The mysterious death of economist Ayman Hadhoud in custody adds to the long list of blatant human rights violations targeting scholars, students, and researchers in Egypt.
Ayman Hadhoud. © Private
Ayman Mohamed Ali Hadhoud, 48, graduated from the American University in Cairo with a BA and an MA in Business Administration. He was a founding member of the liberal Reform and Development Party, where he served as a senior economic advisor and was known for his critique of President Abdul Fattah al-Sisi’s economic policies. Before he disappeared in February 2022, Hadhoud was conducting research on some politically delicate topics, such as the Egyptian military’s role in the country’s economy.
Following his disappearance in February, Hadhoud’s family was first told that he was detained at Al-Amiriyya Police Station, from which he was transferred to Abbasiya Psychiatric Hospital for a medical evaluation. Despite their multiple legal requests, the family was denied access to visit him in both locations.
There has been a widespread call for an investigation of whether Hadhoud was a victim of forced disappearance, torture, and murder, as some experts, including Hadhoud’s lawyer, have suggested. According to his death certificate, Hadhoud died on March 5 while under custody at Abbasiya Psychiatric Hospital, but his family was not notified of his death for over a month. On April 9, one of Hadhoud’s brothers viewed his body and later told Human Rights Watch that his brother had “many bruises all over his face and had a cracked skull.”. According to friends and family of Hadhoud, the doctor who was conducting the autopsy rejected requests for independent observers and performed the procedure without any supervision.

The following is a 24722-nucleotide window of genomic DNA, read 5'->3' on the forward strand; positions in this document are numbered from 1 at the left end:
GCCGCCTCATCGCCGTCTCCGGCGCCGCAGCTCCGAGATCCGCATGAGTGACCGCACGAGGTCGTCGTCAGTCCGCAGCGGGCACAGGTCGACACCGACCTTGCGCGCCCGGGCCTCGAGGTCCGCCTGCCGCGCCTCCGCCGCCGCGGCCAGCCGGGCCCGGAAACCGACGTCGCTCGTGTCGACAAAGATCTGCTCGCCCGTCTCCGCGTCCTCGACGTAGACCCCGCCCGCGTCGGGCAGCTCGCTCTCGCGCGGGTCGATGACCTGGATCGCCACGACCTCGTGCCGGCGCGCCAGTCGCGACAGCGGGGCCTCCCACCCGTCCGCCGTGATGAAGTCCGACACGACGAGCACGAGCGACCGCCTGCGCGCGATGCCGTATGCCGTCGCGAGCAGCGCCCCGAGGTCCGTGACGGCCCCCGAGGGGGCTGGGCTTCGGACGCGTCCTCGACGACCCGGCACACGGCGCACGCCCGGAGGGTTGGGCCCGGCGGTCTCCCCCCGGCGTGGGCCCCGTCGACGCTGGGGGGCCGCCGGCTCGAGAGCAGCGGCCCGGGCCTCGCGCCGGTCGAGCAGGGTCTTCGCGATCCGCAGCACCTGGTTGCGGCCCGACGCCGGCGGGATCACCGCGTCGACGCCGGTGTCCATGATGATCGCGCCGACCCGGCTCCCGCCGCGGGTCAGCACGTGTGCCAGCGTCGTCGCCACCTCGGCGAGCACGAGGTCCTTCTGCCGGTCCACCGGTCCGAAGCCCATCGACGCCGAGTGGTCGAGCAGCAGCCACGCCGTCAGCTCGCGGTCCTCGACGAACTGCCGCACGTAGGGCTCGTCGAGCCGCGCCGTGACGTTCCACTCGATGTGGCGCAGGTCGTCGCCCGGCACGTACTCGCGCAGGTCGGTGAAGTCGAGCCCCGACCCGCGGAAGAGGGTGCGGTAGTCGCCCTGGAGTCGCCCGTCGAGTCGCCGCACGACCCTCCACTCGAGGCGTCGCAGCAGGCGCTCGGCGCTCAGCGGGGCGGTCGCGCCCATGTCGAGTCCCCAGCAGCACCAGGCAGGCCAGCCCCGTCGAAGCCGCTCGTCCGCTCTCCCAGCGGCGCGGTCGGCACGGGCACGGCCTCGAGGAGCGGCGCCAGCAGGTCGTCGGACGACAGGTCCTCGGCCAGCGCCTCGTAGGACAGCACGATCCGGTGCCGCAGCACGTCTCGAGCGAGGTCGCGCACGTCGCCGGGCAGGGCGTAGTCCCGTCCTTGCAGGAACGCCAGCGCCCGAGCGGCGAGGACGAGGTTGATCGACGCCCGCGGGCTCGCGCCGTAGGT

The Public Prosecution declared on April 12 that there was “no criminal suspicion in his death” and, on April 18, it closed the investigation, declaring that his death was the result of a “chronic heart condition”. They denied any allegations of mistreatment or forced disappearance. The lack of transparency and contradictory official reports regarding his arrest and death raises deeply troubling concerns and fails to provide Hadhoud’s family and friends with the answers they seek.
Endangered Scholars Worldwide (ESW) condemns the continuing pattern of repression of academics and researchers by unwarranted detention, persecution, and mistreatment in Egypt and joins the call to open an independent investigation of Ayman Hadhoud's death and provide clear information about how the authorities handled his case. We ask that any parties who had a role in his mistreatment, torture, or death be held legally responsible.
ESW calls on the Egyptian government to respect, guarantee, and implement the provisions and principles of human rights as specified in international conventions and treaties in accordance with Egypt's obligations under international law.
Please send appeals to the following:
Ambassador Motaz Zahran
Egyptian Embassy to the United States
3521 International Ct. NW
Washington DC 20008
Mohamed Fathi Ahmed Edrees
Egyptian Permanent Representative to the United Nations
800 Second Avenue
New York, NY 10017